Since you probably have small hands I would look into the Glock G26. It's a small pistol, so it's easy to conceal, and would probably fit your hand pretty well. The downside to the smaller pistols is that they can kick a little more, but you can learn to control this.

    Good luck, and let me know if you have any other questions :)


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    Mar 16, 2008
    Houston Metro Area
    Active Shooter or Not

    If you are not a active shooter and don't plan to be a revolver is much easier to learn to shoot with and may be what you are looking for. A .38 snub nose revolver might fit your needs well. If not the Glock 26 and 27 semiauto pistols are also a great little gun and easy to learn and train with.

    Best of luck


    Rating - 0%
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    Mar 22, 2008
    My wife is also a 'small" woman and doesn't have a lot of strength in her hands. Therefore she has trouble racking the slide of a semi-auto pistol. She however can shoot a small revolver with no problems. She hits what she aims at so only having 5 or 6 rounds isn't a problem either! Like others here have stated, go to a shooting range that rents guns to shoot and have someone show you how to work different types of handguns and see what you are comfortable shooting. Don't get in a hurry and end up buying a gun you aren't happy with and are hesitant to use!
    Let us know what happens.


    Rating - 0%
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    Mar 9, 2008
    A .38 snub nose revolver might fit your needs well.

    +1. You might take a look at the S&W 642 airweight line. The .38 is a viable cartridge and the recoil won't knock you over. Plus, it weighs less than a pound unloaded. They're offered in double-action (either pull the trigger, hammer down, or cock the hammer and pull the trigger; i.e. "double" or "two" actions) or double action only (hammer cock disabled or no visible hammer).

    As to accuracy and reliability, it meets its intention. If you're looking for a target pistol or what some call a "tack driver", this ain't it.

    You might also consider taking lessons at a reputable range until you feel comfortable with your new hobby.


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    Mar 4, 2008
    My wife started with a 4" revolver and is now shooting a Colt 45.She liked the revolver as the kick was less than the 38 snub I had.She likes the 45 compact and is a great shot.


    New Member
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    Mar 21, 2008
    DFW, Texas
    I'll second the .38 snub nose. It's a great defense handgun. If you can, go to your local store and try racking a slide on a few handguns. I went to get my wife a .38 and she ended up coming home with a XD9 Service model.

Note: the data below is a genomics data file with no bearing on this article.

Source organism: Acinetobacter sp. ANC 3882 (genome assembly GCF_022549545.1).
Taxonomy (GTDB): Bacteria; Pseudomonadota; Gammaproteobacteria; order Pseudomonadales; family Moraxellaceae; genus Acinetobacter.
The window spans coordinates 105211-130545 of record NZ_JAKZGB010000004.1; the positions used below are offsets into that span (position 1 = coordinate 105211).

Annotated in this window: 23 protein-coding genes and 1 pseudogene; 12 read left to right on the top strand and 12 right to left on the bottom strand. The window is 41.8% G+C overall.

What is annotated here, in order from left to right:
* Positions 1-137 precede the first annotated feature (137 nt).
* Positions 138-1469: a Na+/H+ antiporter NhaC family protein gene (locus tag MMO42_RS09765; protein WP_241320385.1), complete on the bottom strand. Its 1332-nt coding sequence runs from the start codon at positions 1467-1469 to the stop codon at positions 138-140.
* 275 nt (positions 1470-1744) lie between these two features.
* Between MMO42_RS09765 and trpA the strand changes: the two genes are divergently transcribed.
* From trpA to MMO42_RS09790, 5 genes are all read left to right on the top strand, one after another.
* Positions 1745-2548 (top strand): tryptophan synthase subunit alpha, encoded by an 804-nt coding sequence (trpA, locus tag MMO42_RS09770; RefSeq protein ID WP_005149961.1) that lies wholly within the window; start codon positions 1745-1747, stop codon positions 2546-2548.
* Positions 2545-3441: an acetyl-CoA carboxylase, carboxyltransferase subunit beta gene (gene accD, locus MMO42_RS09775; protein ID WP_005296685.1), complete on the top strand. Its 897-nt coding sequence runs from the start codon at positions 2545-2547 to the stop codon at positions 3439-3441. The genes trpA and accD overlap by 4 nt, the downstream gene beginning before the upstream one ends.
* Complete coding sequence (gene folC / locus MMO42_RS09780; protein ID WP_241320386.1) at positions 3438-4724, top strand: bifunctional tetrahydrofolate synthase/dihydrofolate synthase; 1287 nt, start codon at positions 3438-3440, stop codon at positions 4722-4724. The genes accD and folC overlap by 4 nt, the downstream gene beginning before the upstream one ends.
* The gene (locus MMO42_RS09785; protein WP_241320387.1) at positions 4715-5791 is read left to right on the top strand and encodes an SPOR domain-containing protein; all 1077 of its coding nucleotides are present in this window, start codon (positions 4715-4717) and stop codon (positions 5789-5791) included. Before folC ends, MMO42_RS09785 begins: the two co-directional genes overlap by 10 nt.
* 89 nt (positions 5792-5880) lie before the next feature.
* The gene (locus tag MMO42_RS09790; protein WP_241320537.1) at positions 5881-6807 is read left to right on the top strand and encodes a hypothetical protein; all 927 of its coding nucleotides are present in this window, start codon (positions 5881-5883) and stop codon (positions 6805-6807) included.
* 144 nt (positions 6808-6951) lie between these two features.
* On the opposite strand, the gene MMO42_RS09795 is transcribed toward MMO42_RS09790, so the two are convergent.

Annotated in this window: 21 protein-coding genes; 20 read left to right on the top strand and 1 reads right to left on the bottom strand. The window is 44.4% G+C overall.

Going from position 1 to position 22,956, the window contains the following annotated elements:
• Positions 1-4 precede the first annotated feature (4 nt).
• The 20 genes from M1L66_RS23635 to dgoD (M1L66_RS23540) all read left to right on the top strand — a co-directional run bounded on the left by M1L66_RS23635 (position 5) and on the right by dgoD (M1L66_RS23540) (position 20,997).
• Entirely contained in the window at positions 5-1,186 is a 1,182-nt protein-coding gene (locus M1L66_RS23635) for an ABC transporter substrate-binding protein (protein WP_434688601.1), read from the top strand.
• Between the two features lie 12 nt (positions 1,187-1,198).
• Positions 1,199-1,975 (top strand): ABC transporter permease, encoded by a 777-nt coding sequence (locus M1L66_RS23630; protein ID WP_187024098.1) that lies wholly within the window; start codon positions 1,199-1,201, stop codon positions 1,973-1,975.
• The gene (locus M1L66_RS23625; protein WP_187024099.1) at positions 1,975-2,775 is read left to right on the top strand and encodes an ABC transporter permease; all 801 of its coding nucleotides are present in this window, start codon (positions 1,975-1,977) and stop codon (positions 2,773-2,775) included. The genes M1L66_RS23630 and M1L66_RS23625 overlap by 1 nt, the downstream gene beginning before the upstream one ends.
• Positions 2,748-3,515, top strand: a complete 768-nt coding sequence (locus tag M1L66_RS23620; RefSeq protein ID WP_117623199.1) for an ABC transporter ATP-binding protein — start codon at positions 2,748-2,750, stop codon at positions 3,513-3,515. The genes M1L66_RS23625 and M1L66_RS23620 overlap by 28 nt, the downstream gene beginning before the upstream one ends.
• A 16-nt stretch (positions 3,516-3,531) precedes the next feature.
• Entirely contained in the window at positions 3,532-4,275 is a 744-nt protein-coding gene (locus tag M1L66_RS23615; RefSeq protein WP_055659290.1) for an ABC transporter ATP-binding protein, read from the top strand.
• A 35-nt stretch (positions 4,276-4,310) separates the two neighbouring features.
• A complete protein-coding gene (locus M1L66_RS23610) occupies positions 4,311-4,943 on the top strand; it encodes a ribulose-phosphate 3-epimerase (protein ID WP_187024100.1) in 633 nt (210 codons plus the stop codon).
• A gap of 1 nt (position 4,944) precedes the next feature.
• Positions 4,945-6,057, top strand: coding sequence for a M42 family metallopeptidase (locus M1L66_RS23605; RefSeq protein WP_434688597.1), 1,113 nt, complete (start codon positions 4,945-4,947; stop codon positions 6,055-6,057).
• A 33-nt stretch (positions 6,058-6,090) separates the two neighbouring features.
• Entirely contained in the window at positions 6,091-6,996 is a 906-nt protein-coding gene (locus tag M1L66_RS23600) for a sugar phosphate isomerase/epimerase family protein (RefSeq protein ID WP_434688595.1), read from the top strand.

TGT Supporter
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    Feb 21, 2008
    Austin, TX
    If you haven't shot or handled any guns, I would first recommend going to a gun store and or shooting range that has rentals. First off I'd recommend just handling several different guns and try to find something that feels comfortable to you. I feel that being comfortable with the way a handgun sits in your hand is a very important factor. After that, I'd recommend renting that type of gun you decide feels comfortable as well as a few others. I would start off with small calibers of 9mm (9x19mm) or smaller. As others have said, something in .22lr (.22 long rifle) is excellent to start off with as ammo is very cheap and sound/recoil are easy for anyone to manage.

    I personally would recommend working your way up to a larger caliber for self defense purposes, as larger calibers will provide you a better possibility of disabling an attacker. That doesn't mean you have to work your way up to a .44 magnum or anything, but something in a centerfire cartridge like a 9mm (9x19mm) is a BIG step up from the small .22lr. Even 9x19mm provides very good ballistics with the advances in bullet technology in the past decade or so. God forbid you ever have to be in that sort of situation, but if you do every little bit of help you get from the ballistic properties of a slightly larger bullet means you are that much more likely to disable the attacker. Though some feel very comfortable with their .22lr handguns and bigger stuff can be hard for some people to use (too large, too much recoil, etc), and I feel that being comfortable with a self defense gun is a very important thing to consider.

    Micah, I see you mentioned you have no experience with guns. If any of the terminology any of us has used doesn't make any sense, please let us know as I'm sure all of us would be glad to elaborate on anything you might not be familiar with or might not understand. :)